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and you look at that, it seems that people are waiting for an opportunity to get in who sat on the sidelines. bob, a lot of fedheads talking, rich edson's just getting microphones put together, he's going to tell us what they were saying, but also we have a federal reserve member, former member who's saying the quantitative easing has been a real mistake. and it's really only helped the big wall street guys, and does that affect the market in any meaningful way? because this market has gone up, and everyone's 401(k)s have done well. >> well, i'll tell you what, i agree with teddy, and i agree with that statement. [laughter] the federal reserve especially -- >> come on, fight with us, bob. [laughter] >> can we just shut the camera off now? because i'm done. [laughter] the market cap has gone up almost dollar for dollar with quantitative easing, so the pullback comes when the tapering gips. the tapering begins when the economy gets better, and there's a disconnect there because the economy is not strong enough to cause an early tapering.
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so i think tapering can go from3 maybe march to january, you know, in terms of it moving sooner closer, but other than that, i don't see it happening. so teddy's right, you have to be in this market. but the pullback is coming. i don't actually like years like this. 22, 25, 28, 30%? if the s&p 500 averages 6-7% a year, what's going to happen after one or two of these big years? that inevitable 10, 20, 30% pullback is coming. maybe not this year or next year, but it comes with tapering the market's focused on that, and they should be. liz: seven years of feast, seven years of famine, you can tell i didn't read the bible. [laughter] let's get to mike who will never say turn the camera off because i think you're getting paid by the word? [laughter] >> by the way, everybody should be listening to those guys, and you as well. everybody's making money in their 401(k), but i think there's a lot of guys looking for the big short, and it's not
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coming. in the s&p, that is. liz: let's get to oil. >> sure. liz: forget oil, natural gas. everybody's talking about this. >> you know, liz, i wish i could give you a better read on natural gas. i think it's more of a seasonal thing -- liz: okay. i bring it up because we have the ceo of a company called power solutions. you guys, this stock is up 12,000% since its ipo in 2011. they make the natural gas engines that help vehicles convert and, clearly, somebody's bullish on that potential,ing mike. >> well, absolutely. look at tesla, look at -- we've got to eventually go to some type of alternative -- liz: transition. >> if you think about it, the whole world is wilt around the -- built around the automobile. so if you have a company that's going to build engines that converts natural gas to energy in a car, that's a good way to go and, therefore, it's up 12,000percent. and the money situation, the liquidity in the market, like teddy was saying, there's so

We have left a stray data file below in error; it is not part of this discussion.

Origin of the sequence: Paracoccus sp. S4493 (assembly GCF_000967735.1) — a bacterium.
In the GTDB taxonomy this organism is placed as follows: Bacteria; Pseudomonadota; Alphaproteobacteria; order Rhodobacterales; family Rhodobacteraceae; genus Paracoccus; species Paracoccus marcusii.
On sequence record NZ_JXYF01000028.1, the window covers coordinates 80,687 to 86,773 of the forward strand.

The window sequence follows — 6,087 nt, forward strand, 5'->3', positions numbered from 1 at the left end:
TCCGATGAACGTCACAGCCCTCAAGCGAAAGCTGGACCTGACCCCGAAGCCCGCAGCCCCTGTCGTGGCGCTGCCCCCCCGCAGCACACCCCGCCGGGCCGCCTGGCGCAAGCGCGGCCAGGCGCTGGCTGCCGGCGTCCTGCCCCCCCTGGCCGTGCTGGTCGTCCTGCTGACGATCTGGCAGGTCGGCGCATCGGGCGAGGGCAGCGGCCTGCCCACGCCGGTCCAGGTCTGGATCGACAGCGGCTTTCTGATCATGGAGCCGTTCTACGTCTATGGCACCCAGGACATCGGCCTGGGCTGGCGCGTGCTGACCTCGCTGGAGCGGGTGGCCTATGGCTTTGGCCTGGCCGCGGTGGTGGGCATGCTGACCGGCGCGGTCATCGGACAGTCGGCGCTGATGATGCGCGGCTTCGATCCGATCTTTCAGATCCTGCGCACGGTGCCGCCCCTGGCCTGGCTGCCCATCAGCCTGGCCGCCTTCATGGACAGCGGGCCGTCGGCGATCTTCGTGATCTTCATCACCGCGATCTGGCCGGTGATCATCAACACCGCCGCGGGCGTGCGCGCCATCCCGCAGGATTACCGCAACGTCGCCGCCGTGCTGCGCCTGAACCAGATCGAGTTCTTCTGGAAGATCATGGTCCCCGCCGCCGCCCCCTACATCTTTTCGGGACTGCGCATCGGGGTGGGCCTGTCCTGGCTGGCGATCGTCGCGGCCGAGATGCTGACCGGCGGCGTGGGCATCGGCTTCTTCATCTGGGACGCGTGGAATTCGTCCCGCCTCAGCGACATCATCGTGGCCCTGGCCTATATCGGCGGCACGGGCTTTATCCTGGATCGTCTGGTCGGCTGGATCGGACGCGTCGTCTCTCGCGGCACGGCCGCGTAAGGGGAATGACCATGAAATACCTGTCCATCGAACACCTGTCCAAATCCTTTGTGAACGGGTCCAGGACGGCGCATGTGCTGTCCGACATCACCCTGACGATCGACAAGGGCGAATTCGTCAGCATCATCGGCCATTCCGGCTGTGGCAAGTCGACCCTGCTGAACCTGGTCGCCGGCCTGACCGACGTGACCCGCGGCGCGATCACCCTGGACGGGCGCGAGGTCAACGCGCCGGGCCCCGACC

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much money, you don't want to buy new highs, but where else is there to go unless we hear some negative news out of the fed? i think the tapering will come sometime mid next year, and i think the liquidity' goes going -- going to be there. i've made more money buying highs and selling into lows than trying to pick a bottom or a top. liz: well, yeah. the world is littered with people who doubled down. teddy, by the way, is a boating guy. [laughter] transfer the engine to a natural gas engine on your boat. >> it'd be nice. it would be nice. liz: less expensive too. gentlemen, thank you very much. we love these guys. blindsided, federal reserve officials speaking around the country today were completely trumped by a relatively little-kno reserve employee, andrew iew% star, who's saying quantitative easing was a huge mistake saying, quote: i've come to recognize the program for what it really is, the greatest back
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door wall street bailout of all time. rich edson, you've been monitoring the speeches of current federal reserve employees and big members. i mean, this is stunning to see in the journal today. >> reporter: yeah, someone who ran the program from '09 to 2010 and really no full end in sight anytime soon. you've got three nonvoting% members talking today, dennis lockhart also joined by richard fischer, basically saying, again, that tapering is on the table for their december meeting, but you talk to the doves today going on the ore side of that -- the other side of that saying reducing the flow of purchases would be a drag on the economy, slow rate of economy towards the committee's goals. and all this talk about not putting tapering on the table saying, quote: the dialogue risks creating the perception that the committee is not following a goal-oriented approach to monetary policy. such a perception can create doubts and uncertainty about the